Photo: Disabled Refugee Rights
Monday, after Sens. Charles Schumer (D-NY) and Rand Paul (R-KY) reached an agreement, the Senate approved extending $36 million of Supplemental Security Income (SSI) to about 5,000 refugees, asylees, victims of human trafficking, and other humanitarian migrants who are elderly or disabled who have been cut off from a critical form of support.
In 1996 Congress passed welfare reform legislation which placed a time limit on the eligibility of refugees and humanitarian migrants who have not yet become U.S. citizens for SSI, a modest monthly income for individuals who are elderly or disabled and have few resources. However, Congress failed to extend SSI assistance to these vulnerable migrants by the September 30, 2011 deadline, an estimated 4,600 individuals have lost access to this assistance. This number grows by 250 individuals every month that Congress does not act.
After Sen. Paul voiced his concerns about the accuracy and accountability of the program with Sen. Schumer, the Senators were able to come to an agreement on how to address the broken system that is refugee welfare, and launch an investigation and hearings into how certain individuals, including the alleged terrorists apprehended earlier this year in Sen. Paul’s hometown of Bowling Green, Ky., were eligible for these benefits.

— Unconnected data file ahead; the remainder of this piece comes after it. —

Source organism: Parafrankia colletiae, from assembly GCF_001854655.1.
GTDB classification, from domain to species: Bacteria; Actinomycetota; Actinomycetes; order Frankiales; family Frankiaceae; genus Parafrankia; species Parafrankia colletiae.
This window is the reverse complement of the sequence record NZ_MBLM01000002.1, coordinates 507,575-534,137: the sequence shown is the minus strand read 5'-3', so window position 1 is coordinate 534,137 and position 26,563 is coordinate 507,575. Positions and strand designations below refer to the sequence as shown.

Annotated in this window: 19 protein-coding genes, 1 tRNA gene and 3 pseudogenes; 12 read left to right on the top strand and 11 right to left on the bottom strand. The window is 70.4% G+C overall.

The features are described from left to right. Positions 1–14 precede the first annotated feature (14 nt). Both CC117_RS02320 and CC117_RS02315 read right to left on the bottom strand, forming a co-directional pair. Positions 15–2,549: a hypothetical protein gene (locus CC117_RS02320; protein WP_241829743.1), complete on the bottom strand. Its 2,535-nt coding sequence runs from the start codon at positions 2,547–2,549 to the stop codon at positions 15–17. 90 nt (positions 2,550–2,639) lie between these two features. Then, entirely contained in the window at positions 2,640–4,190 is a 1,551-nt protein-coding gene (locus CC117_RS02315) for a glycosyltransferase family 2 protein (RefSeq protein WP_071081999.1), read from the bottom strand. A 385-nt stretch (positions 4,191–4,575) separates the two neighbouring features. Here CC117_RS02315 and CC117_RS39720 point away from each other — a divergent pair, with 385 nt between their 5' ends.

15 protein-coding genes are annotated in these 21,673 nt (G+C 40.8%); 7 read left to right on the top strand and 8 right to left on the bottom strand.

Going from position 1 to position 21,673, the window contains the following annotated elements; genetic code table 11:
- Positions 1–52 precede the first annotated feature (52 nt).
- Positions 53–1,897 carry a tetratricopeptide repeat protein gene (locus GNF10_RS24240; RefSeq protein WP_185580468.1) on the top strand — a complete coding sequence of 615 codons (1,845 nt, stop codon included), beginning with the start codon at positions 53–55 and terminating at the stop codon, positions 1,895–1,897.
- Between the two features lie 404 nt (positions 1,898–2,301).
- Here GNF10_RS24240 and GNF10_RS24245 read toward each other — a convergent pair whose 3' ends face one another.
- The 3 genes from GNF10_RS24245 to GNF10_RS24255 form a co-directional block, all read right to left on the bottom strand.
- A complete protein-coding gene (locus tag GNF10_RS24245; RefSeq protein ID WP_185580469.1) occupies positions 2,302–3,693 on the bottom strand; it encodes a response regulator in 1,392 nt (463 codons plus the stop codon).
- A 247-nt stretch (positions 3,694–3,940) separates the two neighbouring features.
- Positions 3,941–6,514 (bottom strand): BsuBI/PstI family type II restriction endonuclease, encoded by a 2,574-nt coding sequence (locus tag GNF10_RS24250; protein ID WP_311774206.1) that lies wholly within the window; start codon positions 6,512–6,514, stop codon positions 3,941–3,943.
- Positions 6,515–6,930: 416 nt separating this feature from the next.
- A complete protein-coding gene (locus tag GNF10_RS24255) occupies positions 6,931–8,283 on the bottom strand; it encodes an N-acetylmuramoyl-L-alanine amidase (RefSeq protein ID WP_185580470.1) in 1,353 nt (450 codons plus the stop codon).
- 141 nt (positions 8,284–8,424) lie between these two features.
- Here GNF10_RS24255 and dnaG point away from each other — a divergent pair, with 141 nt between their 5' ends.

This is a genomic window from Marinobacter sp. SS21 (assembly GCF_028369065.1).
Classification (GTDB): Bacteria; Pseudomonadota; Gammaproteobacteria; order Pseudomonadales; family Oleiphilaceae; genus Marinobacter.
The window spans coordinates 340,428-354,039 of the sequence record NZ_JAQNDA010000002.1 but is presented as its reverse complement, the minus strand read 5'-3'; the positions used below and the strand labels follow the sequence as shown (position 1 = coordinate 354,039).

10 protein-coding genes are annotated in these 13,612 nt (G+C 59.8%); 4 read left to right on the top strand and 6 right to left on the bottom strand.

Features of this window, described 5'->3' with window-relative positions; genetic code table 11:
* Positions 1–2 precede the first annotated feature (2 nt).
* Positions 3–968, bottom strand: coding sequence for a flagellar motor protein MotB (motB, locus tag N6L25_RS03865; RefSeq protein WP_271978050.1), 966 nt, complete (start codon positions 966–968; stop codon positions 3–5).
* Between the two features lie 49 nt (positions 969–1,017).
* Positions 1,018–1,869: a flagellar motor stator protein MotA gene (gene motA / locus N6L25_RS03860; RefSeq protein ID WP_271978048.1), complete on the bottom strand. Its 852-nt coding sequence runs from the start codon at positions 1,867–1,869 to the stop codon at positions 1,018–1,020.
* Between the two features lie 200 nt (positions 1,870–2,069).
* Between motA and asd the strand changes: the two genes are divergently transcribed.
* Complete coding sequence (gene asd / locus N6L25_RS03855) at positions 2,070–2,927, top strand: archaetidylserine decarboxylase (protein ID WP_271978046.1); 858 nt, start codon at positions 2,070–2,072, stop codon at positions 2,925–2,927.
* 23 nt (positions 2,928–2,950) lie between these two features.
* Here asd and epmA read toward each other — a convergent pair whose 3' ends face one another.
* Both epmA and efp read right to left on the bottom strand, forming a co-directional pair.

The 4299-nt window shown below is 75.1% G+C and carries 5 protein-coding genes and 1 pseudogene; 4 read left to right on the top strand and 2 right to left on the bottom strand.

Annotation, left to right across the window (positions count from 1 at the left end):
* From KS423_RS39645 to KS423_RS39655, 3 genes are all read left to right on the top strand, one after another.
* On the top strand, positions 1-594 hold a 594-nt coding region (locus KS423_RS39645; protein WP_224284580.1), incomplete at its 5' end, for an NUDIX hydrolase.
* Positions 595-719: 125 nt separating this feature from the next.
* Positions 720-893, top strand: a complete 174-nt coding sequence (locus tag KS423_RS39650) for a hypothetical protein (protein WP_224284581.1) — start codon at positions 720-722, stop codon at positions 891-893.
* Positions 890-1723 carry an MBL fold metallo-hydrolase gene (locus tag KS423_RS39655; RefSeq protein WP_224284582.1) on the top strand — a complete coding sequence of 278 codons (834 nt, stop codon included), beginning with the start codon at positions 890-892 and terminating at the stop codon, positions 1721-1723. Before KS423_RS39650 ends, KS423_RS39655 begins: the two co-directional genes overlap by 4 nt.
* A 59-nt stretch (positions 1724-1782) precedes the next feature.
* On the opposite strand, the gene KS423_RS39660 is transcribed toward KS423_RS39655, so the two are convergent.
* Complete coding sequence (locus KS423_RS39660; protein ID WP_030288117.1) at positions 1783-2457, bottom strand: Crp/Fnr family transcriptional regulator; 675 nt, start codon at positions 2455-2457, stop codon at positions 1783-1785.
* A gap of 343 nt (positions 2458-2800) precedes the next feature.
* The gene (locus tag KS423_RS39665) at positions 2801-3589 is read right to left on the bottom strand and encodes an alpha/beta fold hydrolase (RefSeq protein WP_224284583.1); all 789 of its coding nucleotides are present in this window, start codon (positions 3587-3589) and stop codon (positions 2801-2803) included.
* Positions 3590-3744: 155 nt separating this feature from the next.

“Taxpayer-funded benefits to non-citizens is a luxury program afforded to refugees and managed so poorly that some of its beneficiaries have been found to be threats to the United States, as we saw earlier this year in Bowling Green. I cannot in good faith allow this bill to pass without first addressing the management of this program and ensure we are not supporting terrorists in our own backyards with tax dollars,” Sen. Paul said.
Sen. Schumer however, praised the program saying that the people it helps are those “who have aided American troops abroad in Iraq and Afghanistan.” Adding that for many of them, SSI is “their only lifeline to stay afloat.”
The New York Senator also pointed out that the program is paid for by the $30 fee paid by those who enter the U.S. green card lottery program held each year. Though only 50,000 visas are given out, in 2011, 8.7 million entries were received.